One of the most hotly debated posts on our 5K Beginners Courses is the one on how I don’t like running with music. Some participants are aghast at the idea of not rocking out while they run. I’m not against music, I just think that sometimes you need to be present while you run.
Case in point: this past weekend I did a half marathon run. It was a Sunday race where a local club mapped out various distances and asked for €2 as an entry fee. It sounded better than running on my own so I was sold.
The only problem was that most runners opted for the 8k distance and when I came to the fork in the road to start the half marathon course I was pretty much alone. There were people running but we were spread so far apart that we were each running solo. Knowing I’d be by myself for over an hour I took out my iPhone and punched in my favourite podcast. It was a gorgeous fall day and everything was going well. I was a little tired and probably running slower than usual but I didn’t mind.
The course wandered onto an unpaved gravel road in the middle of cow pasture, full of holes and bumps. Earphones in, I was only half-listening to my podcast drone on as my mind drifted to grocery shopping. All of a sudden I went flying through the air and landed hard on my hands and knees.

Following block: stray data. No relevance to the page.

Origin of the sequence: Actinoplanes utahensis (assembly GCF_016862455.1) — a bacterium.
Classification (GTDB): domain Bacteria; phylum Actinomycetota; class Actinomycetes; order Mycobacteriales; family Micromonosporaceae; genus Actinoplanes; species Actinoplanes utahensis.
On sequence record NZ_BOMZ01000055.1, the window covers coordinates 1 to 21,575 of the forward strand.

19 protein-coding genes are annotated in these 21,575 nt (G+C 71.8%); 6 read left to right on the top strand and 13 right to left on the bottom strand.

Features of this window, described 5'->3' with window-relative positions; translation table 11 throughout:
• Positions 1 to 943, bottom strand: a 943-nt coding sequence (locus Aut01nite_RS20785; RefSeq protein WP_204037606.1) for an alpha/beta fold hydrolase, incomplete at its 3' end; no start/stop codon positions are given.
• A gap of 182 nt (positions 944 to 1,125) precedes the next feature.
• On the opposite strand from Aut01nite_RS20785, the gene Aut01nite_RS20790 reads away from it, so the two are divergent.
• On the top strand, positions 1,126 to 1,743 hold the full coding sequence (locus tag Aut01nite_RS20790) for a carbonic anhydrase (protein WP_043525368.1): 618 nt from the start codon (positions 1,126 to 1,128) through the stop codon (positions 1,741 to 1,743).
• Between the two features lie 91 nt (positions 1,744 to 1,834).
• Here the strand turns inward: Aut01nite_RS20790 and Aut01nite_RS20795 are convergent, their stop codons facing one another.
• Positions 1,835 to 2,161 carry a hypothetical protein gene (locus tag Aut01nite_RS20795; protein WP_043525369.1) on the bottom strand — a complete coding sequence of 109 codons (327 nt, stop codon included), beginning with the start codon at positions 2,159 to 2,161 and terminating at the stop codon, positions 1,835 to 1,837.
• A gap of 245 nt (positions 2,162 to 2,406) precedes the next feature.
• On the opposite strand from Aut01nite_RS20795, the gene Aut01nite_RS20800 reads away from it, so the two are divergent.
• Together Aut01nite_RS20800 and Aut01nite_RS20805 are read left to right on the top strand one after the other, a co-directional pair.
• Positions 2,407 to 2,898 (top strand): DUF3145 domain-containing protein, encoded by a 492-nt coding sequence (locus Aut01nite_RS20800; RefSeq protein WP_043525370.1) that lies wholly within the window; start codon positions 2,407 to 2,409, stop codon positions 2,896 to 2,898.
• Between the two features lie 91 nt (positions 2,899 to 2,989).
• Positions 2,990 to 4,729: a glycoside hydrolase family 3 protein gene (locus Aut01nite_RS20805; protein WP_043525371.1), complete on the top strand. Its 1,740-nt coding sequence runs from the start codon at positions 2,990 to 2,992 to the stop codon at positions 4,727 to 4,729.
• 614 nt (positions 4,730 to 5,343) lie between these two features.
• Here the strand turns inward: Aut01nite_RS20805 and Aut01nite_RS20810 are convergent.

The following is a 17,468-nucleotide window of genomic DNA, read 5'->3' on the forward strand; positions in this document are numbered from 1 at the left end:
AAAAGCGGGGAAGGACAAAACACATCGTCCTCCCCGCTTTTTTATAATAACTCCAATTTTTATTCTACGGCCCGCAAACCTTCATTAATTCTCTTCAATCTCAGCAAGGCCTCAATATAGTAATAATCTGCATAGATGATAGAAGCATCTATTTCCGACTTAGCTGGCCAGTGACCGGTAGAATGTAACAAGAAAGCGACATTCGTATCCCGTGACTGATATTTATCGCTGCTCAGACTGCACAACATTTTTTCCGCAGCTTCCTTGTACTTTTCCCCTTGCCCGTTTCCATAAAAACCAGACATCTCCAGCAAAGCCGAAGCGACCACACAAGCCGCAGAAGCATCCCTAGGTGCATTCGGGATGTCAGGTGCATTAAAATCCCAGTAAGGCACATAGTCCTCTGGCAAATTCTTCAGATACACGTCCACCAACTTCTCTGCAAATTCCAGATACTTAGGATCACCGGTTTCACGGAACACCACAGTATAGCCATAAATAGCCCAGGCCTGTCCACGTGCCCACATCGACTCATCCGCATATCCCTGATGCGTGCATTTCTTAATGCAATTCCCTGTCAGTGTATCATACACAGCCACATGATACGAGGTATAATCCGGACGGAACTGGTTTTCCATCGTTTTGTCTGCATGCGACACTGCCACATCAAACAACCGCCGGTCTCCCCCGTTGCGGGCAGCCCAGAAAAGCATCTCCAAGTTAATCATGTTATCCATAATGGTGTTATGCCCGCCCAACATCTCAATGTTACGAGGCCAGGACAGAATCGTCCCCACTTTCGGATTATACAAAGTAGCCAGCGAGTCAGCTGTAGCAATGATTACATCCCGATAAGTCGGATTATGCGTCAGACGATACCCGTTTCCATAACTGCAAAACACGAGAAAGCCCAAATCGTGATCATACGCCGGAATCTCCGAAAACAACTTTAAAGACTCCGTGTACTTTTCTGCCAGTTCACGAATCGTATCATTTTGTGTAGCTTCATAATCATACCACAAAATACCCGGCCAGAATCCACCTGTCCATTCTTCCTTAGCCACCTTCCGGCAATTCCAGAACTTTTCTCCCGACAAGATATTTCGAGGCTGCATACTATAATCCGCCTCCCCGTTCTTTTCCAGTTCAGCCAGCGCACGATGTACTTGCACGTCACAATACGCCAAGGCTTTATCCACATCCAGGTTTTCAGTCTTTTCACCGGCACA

It took my breath away. I turned over and sat on my bum while I assessed the damage. My knee was skinned and I had a hole in my pants. Both of my palms were skinned and bleeding. That seemed to be it, but I sat there until the next runner came five minutes later and helped me up. The police motorbike came along and asked if I wanted an ambulance to bring me back to the finish but my legs were fine. The officer gave me some water to wash the dirt off and followed me closely for a few miles.
I finished the race and got my hand treated by the very nice medical people . Today I have an appointment with my osteopath to make sure my hips and back are in place.
So what happened? I wasn’t paying attention. With such an uneven surface I should have been concentrating on the holes and rocks were and where I place my feet. As I sat stupefied on the ground I saw a piece of uneven concrete sticking up, which is probably where my left foot caught and made me stumble. Not only had I not been paying attention to where I was running, I wasn’t even listening to the podcast. My mind was somewhere else altogether, spaced out and not present.
This isn’t to say I’ll never again listen to a podcast or music while I run. I know I will. But I’ll choose the moments with greater care. And I know (know know know) that unpaved roads are my nemesis!